For the first time since January, the Trump administration can implement its ban as written, while the courts continue to weigh the lawsuit against it.
The Supreme Court ruled Monday that the Trump administration is allowed to stop certain groups of people from six majority-Muslim countries from entering the United States — including relatives of US citizens, and people with job offers from US businesses — until the court gets a chance to hear the lawsuits against the Trump administration over the ban.
Prior to the Monday ruling, the executive order the administration released in September — its third version of a “travel ban,” and the first designed to be in effect indefinitely — was in effect only for certain people from Chad, Iran, Libya, Somalia, Syria and Yemen who did not have “bona fide relationships” with people or businesses in the United States. With Monday’s ruling, however, even those people who do have “bona fide relationships” can be denied visas or banned from entering the US. (Bans on some people from Venezuela and North Korea were allowed to go into effect without incident.)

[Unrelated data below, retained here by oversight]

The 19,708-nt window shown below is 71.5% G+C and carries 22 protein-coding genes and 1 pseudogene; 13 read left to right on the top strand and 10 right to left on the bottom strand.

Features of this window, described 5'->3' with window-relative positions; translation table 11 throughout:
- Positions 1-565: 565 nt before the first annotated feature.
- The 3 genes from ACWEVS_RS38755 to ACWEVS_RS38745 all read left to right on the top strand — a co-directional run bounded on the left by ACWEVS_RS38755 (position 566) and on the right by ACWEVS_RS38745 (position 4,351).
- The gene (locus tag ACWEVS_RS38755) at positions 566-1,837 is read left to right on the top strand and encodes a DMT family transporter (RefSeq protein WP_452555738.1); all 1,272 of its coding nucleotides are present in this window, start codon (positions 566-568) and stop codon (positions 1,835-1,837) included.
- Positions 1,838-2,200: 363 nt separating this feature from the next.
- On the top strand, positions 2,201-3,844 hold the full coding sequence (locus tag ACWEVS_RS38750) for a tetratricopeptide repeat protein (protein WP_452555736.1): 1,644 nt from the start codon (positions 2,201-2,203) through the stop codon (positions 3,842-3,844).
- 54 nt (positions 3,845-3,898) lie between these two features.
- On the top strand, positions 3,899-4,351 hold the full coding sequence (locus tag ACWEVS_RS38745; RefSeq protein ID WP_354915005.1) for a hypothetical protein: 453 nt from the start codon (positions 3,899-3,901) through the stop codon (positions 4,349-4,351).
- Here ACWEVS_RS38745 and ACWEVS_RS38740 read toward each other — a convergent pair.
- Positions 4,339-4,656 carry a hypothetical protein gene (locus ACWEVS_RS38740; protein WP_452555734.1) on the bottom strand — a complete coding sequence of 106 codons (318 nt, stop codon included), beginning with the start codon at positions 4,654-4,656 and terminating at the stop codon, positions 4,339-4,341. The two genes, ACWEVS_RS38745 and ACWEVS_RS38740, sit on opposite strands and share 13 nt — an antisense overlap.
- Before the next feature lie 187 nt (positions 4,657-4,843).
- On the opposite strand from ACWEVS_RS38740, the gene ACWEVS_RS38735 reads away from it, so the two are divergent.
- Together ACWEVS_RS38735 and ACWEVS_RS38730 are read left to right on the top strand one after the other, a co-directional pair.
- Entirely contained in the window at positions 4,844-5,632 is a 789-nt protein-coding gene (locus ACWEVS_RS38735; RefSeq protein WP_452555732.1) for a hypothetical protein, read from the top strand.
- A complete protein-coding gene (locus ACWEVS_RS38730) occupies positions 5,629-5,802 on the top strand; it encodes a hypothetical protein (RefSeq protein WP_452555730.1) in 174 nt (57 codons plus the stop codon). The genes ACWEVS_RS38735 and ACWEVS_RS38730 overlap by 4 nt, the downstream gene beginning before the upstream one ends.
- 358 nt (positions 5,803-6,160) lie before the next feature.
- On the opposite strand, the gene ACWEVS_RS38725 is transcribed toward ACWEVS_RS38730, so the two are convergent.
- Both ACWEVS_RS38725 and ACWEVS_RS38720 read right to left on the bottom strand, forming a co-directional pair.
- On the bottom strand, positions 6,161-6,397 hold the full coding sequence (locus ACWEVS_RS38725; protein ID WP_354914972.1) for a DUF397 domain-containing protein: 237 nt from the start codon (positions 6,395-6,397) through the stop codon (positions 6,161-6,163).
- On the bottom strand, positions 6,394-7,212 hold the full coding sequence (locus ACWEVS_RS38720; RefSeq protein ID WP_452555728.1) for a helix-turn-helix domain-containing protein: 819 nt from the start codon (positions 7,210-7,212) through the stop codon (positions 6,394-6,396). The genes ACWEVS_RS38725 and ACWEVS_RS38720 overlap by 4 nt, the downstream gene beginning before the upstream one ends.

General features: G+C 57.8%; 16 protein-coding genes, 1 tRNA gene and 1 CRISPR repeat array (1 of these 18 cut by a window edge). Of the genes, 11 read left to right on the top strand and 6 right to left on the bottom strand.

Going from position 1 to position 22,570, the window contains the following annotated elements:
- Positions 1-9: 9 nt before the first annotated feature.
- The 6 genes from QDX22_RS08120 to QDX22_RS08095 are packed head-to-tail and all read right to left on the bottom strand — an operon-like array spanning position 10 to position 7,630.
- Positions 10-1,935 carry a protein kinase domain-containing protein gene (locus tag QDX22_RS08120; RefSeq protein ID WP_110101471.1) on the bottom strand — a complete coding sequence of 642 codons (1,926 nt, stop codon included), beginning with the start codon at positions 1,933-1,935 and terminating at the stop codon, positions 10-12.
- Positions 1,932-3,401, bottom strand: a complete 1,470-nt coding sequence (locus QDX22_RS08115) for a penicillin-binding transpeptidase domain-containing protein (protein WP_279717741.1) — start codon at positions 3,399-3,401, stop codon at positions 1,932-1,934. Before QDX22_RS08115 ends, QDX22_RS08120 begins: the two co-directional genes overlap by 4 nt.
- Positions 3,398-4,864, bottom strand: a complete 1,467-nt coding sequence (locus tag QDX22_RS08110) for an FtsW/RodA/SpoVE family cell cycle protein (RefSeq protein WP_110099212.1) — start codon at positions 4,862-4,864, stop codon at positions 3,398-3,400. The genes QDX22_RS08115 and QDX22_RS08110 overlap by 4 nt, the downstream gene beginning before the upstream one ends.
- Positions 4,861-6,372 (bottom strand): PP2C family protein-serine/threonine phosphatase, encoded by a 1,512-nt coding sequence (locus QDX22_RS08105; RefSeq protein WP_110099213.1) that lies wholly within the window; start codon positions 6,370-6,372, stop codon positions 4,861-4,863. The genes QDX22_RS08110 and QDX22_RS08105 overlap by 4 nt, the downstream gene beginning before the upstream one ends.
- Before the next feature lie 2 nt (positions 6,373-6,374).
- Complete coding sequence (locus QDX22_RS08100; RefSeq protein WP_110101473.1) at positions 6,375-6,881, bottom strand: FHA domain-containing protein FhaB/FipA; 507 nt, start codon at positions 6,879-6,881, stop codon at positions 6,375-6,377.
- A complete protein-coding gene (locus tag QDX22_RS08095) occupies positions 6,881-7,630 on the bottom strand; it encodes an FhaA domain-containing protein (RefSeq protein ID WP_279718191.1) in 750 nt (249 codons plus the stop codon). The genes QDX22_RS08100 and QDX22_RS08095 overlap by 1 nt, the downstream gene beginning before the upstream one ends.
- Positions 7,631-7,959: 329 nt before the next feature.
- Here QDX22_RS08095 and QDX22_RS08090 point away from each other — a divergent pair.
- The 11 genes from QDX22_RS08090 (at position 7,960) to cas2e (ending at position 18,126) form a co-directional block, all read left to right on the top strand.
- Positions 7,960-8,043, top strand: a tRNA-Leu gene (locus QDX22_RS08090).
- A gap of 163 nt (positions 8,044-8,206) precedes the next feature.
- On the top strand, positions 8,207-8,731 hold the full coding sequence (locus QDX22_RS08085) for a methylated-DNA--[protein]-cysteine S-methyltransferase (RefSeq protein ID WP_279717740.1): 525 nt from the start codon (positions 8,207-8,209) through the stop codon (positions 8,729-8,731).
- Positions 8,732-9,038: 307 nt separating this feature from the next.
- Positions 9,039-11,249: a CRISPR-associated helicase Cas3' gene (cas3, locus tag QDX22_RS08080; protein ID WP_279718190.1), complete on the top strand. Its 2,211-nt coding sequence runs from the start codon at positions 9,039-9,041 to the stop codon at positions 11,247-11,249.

The Supreme Court’s ruling wasn’t unanimous: Liberal justices Ruth Bader Ginsburg and Sonia Sotomayor indicated they would have allowed the limits on the ban to stay in place. But it’s the first unalloyed victory the Trump administration has had in nearly 11 months of litigation on the travel ban.
After months of embarrassing smack-downs from judges, the administration might finally have come up with a version of the travel ban that fits within the broad powers the courts have given the executive branch to make immigration policy, without having to answer too many questions about why.
This isn’t the travel ban you remember from January anymore
Since we’re now on the third version of the Trump administration’s travel ban, a brief Read More Here